While in France, Asia Bibi has requested political asylum. This Pakistani Christian woman, whose fate ACN has followed closely since she was first sentenced in 2010, recently gave an interview with the French national office of ACN.
Quite obviously, Asia Bibi is tired. Interviews and official meetings have taken up the few days she has spent in France. Nonetheless, she manages to smile for the photographers with their constantly clicking cameras and valiantly consents to the long succession of interviews. “It is thanks to the media that I am still alive”, she insists.
The victim of an absurd law
In fact, she owes the end of her personal Calvary to one French journalist in particular, Anne-Isabelle Tollet, whom she calls “her sister” and who has helped her with the publication of the book Enfin libre! (Free at last! French edition published by éditions du Rocher). This autobiography relates how this Pakistani Catholic peasant woman has come to be a world icon of resistance to Islamic fundamentalism. Accused of blasphemy by her Muslim neighbours, Asia Bibi spent nine years in prison under sentence of death and faced with the constant threat of execution. Pakistan’s anti-blasphemy laws are frequently invoked simply as a means of settling scores between neighbours, and they can have the direst consequences. Often those accused in this way have been simply lynched by enraged crowds or else “disappear” or commit “suicide” in prison. The media attention given to the case of Asia Bibi undoubtedly helped save her from this fate. Finally acquitted on appeal by Pakistan’s Supreme Court on 31 October 2018, she was at last able – thanks to the international pressure and after numerous different twists and turns – to escape the country for Canada on 8 May 2019. And now there exists a landmark legal precedent, a so-called “Asia Bibi law” which enables those accused of blasphemy to fight back against their accusers. The anti-blasphemy laws still exist unchanged in Pakistan, but at least there is now a greater risk in using them to unjustly accuse another individual.
“We have been Christians there for over a thousand years”
“I could never have imagined ever being famous”, Asia Bibi insists in her quiet, gentle voice. She tells of a happy childhood in her native Pakistan: “I used to play together with my Muslim neighbours; there was never any separation” she recalls nostalgically. Baptised at the age of eight, she never faced any difficulties in living her faith. Speaking of her religious heritage, she recalls the ancient roots of Christianity in Pakistan: “W unclean e have been Christians there for over 1000 years.” However, as she grew up, she became aware of differences separating Christians and Muslims in her country. She heard people speak of attacks against Christians, some of whom had been lynched by enraged crowds. There were also cases of Muslim men in search of a bride simply abducting young Christian women and forcibly “converting” them in order to marry them.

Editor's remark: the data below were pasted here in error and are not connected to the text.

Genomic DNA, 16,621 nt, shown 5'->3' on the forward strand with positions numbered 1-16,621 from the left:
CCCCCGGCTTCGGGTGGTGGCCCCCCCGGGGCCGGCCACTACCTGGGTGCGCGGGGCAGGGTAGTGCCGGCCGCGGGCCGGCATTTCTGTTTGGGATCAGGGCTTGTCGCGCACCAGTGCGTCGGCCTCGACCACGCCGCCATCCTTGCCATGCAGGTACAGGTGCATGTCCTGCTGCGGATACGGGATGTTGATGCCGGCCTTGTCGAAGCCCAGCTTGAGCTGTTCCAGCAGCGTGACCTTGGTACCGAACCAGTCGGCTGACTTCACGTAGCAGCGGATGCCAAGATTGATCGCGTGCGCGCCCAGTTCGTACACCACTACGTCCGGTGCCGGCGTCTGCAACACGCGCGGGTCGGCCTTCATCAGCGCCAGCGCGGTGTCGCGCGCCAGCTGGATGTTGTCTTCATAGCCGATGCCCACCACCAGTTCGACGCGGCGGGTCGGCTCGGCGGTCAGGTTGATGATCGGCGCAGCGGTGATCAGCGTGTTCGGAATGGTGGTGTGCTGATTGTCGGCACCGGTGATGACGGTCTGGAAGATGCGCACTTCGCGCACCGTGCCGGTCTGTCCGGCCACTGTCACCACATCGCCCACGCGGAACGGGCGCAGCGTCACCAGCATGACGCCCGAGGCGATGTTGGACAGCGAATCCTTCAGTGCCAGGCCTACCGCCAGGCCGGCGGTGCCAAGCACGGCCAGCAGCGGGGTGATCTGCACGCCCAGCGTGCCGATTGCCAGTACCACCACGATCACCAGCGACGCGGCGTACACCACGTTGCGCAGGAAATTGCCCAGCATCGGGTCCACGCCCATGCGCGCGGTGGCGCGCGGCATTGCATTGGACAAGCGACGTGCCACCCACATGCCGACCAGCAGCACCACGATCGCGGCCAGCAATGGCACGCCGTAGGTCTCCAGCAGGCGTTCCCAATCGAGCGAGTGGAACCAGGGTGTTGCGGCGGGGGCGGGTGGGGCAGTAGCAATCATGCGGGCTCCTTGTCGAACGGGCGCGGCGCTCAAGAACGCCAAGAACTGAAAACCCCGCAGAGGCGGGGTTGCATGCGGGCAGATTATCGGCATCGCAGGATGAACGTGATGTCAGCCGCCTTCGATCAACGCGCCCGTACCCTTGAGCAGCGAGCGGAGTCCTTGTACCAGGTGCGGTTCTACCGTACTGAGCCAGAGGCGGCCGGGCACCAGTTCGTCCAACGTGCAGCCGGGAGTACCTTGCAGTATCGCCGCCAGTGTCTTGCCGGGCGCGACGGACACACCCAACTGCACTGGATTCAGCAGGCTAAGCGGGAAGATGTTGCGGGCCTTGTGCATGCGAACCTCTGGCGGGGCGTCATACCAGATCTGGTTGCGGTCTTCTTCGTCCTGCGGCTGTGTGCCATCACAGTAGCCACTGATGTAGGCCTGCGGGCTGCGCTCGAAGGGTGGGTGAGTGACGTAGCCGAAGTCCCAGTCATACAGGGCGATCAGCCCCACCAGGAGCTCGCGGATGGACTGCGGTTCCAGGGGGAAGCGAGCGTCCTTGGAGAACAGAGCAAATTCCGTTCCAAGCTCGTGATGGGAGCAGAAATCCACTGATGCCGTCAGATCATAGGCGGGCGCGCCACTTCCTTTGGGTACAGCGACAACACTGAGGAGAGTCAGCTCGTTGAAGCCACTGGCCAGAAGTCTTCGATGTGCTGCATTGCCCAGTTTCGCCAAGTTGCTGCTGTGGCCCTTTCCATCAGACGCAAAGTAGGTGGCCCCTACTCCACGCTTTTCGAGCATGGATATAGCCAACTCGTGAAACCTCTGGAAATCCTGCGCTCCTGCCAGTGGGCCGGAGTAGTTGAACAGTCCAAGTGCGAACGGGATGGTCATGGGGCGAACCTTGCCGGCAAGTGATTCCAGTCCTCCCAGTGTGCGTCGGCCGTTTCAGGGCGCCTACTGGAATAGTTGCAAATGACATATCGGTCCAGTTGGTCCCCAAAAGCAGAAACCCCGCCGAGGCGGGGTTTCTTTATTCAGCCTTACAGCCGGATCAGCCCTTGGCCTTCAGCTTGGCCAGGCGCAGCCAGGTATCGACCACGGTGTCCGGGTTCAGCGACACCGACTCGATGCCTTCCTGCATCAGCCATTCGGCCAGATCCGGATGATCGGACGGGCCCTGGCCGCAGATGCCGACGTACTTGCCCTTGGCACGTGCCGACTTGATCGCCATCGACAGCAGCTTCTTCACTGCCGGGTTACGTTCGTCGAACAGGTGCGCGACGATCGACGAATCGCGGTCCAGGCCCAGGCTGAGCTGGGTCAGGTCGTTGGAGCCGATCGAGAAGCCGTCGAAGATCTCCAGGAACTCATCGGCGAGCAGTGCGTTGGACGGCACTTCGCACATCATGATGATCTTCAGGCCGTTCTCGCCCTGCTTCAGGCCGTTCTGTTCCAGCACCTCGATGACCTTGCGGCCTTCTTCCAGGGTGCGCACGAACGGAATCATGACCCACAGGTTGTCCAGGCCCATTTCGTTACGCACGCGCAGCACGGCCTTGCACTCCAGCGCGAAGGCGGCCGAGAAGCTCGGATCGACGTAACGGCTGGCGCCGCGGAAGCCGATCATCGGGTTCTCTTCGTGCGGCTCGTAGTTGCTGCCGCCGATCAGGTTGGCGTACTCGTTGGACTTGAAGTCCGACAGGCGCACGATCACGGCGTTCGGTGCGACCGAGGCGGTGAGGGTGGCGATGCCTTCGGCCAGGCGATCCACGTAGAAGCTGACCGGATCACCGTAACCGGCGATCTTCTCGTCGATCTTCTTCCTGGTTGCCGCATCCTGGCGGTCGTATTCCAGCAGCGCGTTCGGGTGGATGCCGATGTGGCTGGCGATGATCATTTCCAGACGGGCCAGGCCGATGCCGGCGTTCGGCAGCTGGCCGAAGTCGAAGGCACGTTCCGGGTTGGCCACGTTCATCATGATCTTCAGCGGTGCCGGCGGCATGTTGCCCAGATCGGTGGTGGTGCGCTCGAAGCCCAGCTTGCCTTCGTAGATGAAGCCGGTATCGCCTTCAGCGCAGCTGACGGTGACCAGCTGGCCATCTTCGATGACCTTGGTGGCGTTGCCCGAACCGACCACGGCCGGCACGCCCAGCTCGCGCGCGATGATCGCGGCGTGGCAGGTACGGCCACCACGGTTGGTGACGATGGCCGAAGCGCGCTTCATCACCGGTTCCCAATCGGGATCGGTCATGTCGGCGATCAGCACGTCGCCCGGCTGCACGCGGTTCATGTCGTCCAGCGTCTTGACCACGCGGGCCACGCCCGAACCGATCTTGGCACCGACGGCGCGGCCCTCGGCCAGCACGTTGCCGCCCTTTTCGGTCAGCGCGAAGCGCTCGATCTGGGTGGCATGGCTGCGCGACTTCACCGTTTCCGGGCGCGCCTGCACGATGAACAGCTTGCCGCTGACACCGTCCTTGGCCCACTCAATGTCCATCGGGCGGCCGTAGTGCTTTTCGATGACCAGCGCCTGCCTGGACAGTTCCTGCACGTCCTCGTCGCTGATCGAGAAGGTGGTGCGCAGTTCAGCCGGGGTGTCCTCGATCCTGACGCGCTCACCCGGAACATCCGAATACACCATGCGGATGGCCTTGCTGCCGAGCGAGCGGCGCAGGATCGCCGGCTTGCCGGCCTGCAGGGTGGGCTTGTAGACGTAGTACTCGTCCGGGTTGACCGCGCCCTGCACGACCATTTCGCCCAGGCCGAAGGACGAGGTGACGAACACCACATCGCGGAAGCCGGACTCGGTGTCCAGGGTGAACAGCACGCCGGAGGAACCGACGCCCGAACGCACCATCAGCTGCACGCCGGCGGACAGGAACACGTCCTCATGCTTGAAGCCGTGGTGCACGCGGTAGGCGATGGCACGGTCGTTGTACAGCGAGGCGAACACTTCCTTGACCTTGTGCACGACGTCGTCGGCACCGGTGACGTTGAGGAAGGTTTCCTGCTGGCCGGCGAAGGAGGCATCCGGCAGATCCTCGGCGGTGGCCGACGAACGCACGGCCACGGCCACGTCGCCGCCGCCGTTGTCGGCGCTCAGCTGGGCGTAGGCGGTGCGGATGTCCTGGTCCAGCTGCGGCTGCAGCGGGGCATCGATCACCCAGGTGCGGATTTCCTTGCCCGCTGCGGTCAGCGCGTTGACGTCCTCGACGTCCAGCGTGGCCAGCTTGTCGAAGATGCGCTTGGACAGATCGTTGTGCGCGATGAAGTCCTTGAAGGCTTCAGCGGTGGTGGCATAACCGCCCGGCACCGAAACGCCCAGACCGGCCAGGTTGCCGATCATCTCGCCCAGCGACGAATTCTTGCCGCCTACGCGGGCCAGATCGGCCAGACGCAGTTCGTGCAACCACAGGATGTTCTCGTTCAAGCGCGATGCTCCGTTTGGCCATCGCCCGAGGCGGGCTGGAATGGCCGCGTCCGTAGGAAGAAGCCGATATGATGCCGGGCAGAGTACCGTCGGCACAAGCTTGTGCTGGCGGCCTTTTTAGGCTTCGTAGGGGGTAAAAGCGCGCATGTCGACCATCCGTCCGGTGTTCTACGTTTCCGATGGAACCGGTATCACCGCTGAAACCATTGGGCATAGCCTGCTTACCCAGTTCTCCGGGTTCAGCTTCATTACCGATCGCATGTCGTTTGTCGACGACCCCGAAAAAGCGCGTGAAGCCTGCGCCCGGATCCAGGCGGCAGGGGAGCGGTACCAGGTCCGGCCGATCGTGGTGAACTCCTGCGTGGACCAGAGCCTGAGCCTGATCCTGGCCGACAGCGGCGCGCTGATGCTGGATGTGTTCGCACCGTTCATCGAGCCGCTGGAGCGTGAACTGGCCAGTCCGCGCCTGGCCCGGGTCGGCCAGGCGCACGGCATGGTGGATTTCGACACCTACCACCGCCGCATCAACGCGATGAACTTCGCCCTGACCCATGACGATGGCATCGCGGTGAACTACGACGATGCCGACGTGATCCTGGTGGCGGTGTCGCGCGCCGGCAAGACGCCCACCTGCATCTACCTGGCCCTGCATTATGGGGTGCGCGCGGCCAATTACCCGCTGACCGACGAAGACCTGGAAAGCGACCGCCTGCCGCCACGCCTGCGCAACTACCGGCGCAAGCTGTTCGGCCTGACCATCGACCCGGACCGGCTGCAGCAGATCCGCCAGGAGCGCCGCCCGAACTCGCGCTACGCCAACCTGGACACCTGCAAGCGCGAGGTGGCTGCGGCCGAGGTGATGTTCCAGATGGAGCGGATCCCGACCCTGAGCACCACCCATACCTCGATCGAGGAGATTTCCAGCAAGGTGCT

Christians seen as “unclean”
She also discovered that Muslims regarded Christians as “unclean”. It was on account of this belief in fact that her life abruptly changed on one extremely hot day, 14 June 2009. She was working with some Muslim neighbours when they told her to go and fetch some water. She obeyed, drawing up the water, and then drank a cup of water before taking it to the person who had asked for it. One of the women refused to drink from it, because she maintained that Asia had rendered the water “unclean”. Asia Bibi defended herself, saying that she did not think that the Prophet Muhammad would agree. To which the woman replied that she had just committed a blasphemy! The consequence was prison, her family forced to flee on account of threats by fundamentalists, and sentence of death by hanging… It was a judicial saga that only reached its final, happy conclusion in 2019. There is absolutely no anger in her when she recalls this devastating time of trial in her life, only sadness and weariness.
She is not the only “Asia Bibi”
But Asia also knows that she is by no means the only person to have been placed in this situation, and she wants to use the microphone that is held out to her to speak out on behalf of those who are still suffering from accusations of blasphemy in her home country. She becomes more animated as she speaks, and her previously quiet voice becomes more confident and assured: “Throughout my imprisonment I held the hand of Christ. It is thanks to him that I managed to stay strong. So don’t be afraid!” Seeing this new force and conviction, one can certainly see the strength of this woman who has remained undefeated after ten years of terrible trials. This is the woman who stubbornly refused to leave her family or deny her faith, as she was asked to do after her arrest, in order to escape a conviction.
Nevertheless, she has been forced to leave her country. Yet she still retains the hope of being able to return there one day. “It is the country of my birth, I love Pakistan with all my heart!”, she insists. Meanwhile, she hopes to be able to seek refuge in France. “I’ve met with a great deal of love here, and I think I will be happy with you”, she says.